In their anonymous responses, women vented and raved about both sexual practices and social attitudes. One of the findings that might shock audiences today, however, was actually one of the least “free love” of all. Buried in the section about receiving oral sex (and not even listed in the index), was a question about fellatio. One woman’s comment (expressed in blunter language than can be used here): “I would consider [it] with a loaded gun at my head. No other way.”

Reading that line, I wondered where that woman is now. Perhaps she’ll be one of the millions of people off to see Fifty Shades of Grey this week: the story of a young woman’s sexual awakening in which said act accounts for some of the tale’s least provocative moments. Advice about it is now a staple of Cosmopolitan today; indeed, today’s readers are told that it’s basically “the kickoff…for sex.”

How did attitudes change, and so quickly? As recently as the 1970s, this was certainly not something that a gentleman would expect. Today, the act is something more like bread before dinner: noteworthy only if it’s absent.

But there’s more to the history behind that change than a simple move toward permissiveness — and, it turns out, the ubiquity and “standardness” of fellatio is perhaps not as widespread as one might believe.

***

Fellatio has been happening for as long as humans have been around, and there are references to it from ancient Peru and classical Rome. Cultures and religions, however, have not all taken—and still do not take—the same attitude towards it.

I went to the Kama Sutra, thinking that would be an obvious starting place for historical ideas about the topic, but its discussion of fellatio is fairly brief, associating it with dirty and loose women. (Interestingly, the Kama Sutra spends much longer on the erotic quality of using one’s fingernails to impress dents in a lover’s skin.)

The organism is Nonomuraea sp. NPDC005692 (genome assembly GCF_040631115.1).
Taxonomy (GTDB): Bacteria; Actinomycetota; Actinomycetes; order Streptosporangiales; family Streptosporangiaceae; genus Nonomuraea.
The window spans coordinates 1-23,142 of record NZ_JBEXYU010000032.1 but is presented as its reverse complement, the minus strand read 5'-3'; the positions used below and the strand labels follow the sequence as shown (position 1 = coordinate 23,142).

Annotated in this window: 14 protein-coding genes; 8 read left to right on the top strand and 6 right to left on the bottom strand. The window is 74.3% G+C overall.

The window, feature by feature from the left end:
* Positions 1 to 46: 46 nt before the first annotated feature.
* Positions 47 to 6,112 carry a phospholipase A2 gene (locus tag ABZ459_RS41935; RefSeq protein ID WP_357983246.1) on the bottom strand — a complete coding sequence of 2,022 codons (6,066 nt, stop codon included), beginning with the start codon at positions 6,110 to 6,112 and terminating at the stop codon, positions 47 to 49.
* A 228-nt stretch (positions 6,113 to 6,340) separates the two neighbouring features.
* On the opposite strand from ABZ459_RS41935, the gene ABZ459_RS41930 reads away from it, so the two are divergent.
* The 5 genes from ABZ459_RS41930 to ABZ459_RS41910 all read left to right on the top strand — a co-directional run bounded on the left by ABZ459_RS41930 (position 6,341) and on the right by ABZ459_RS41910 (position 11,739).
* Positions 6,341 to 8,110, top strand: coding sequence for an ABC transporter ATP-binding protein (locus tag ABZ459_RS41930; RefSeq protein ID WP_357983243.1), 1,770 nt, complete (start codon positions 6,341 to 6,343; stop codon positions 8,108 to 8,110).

That classic of the dirty book canon, 1748’s Fanny Hill, makes no reference at all to fellatio, which suggests it wasn’t something commonly offered in London brothels at the time (or else that it wasn’t something that the clammy-handed readers of smut novels were expected to want). In American legal texts of the early 1900s, fellatio was clearly for fellas. The statutes referring to it, originally falling under the vaguely defined idea of “unnatural acts,” were about catching gay men. Hetero oral sex tended to get passing references in pre-World War II sex manuals, the kind that talk about the need for a man to “instruct” his presumably virgin bride. Apparently some healthy couples indulged in this kind of thing, the message ran, but it’s not part of most people’s repertoire. In 1919’s Sexual Truth Versus Sexual Lies, Misconceptions, and Exaggerations, the author wrote that cunnilingus and fellatio “are very common in the less worthy marriages.”

In his 2000 study, The Social Organization of Sexuality, sexual behaviorist E. O. Laumann theorized that oral sex became more popular in the 1920s. Laumann’s surveys, which describe the sexual histories of various age cohorts, show a big jump in oral sex right about the time when the baby boomers started hooking up. The sexual revolution brought fellatio into the public consciousness, via its most famous practitioner, Linda Lovelace.

Despite the counter-cultural frisson of the subversive act going mainstream, there’s indication that not everyone was on board with it at this point. Women started to write about fellatio, but as something they merely did, much more rarely as something they enjoyed. The narrator of Erica Jong’s Fear of Flying (1974) references it, unpleasantly. Indeed, as Samantha, the most liberated of the group on Sex and the City, consoled a friend, “there’s a reason it’s called a job.”

The act is barely depicted or mentioned in mainstream films at all before the 1990s, when the act itself became a well-known activity in the Oval Office. Bill Clinton made famous the notion that fellatio is “not sex”, and 60% of teenagers today agree with him. (The idea that it is “not sex” could go part of the way to explaining why people tend not to use protection for it.) At the time of the Starr Report, Newsweek warned readers that some of the activities described would make readers “want to throw up”, which does suggest that their readers in the 1990s (or at least the editors at Newsweek) were still not of the view that the President’s predilections were “standard.”